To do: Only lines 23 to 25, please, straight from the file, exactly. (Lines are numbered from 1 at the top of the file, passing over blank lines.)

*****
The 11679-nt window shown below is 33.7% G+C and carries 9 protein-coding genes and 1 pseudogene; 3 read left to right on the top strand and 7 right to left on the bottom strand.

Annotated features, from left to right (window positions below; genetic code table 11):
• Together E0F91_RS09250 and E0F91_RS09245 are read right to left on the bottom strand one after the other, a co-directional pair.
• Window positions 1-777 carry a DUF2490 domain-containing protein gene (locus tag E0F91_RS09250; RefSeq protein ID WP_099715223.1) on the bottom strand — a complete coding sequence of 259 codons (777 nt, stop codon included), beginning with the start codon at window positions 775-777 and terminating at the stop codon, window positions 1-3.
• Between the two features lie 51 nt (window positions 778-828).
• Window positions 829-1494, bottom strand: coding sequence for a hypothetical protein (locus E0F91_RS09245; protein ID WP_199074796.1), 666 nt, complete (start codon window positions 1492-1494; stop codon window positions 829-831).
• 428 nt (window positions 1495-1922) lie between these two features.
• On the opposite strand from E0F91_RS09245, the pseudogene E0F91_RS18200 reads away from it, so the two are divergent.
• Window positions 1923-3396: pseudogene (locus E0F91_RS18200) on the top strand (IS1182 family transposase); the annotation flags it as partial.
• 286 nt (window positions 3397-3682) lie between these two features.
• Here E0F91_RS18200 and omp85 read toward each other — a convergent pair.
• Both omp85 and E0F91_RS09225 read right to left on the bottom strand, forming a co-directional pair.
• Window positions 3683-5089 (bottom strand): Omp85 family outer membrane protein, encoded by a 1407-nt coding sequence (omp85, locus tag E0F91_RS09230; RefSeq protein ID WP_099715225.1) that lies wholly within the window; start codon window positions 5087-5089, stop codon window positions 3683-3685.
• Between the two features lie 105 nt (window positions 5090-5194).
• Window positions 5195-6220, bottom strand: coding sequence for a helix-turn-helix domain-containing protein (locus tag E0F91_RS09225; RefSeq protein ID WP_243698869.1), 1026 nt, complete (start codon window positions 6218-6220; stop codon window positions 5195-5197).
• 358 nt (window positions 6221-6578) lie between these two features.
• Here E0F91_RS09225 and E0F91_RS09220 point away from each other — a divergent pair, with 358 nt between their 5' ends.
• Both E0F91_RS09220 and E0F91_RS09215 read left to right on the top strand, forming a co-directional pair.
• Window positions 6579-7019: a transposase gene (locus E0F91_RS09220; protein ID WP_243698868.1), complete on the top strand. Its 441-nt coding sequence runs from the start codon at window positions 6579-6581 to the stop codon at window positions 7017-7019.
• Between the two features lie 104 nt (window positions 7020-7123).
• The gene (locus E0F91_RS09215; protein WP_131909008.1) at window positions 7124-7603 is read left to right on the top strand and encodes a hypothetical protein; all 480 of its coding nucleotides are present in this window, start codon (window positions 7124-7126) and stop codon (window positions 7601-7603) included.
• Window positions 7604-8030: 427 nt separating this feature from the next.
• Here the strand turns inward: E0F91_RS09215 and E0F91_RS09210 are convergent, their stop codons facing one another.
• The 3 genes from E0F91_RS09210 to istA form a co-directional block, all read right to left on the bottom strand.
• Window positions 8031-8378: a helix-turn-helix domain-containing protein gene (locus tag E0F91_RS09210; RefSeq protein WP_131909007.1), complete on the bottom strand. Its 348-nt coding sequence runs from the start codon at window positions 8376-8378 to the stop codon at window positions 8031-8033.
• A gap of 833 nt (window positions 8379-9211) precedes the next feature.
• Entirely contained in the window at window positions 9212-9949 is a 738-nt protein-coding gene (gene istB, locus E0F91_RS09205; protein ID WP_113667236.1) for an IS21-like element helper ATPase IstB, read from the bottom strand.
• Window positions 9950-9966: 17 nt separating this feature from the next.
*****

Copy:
• Here the strand turns inward: E0F91_RS09215 and E0F91_RS09210 are convergent, their stop codons facing one another.
• The 3 genes from E0F91_RS09210 to istA form a co-directional block, all read right to left on the bottom strand.
• Window positions 8031-8378: a helix-turn-helix domain-containing protein gene (locus tag E0F91_RS09210; RefSeq protein WP_131909007.1), complete on the bottom strand. Its 348-nt coding sequence runs from the start codon at window positions 8376-8378 to the stop codon at window positions 8031-8033.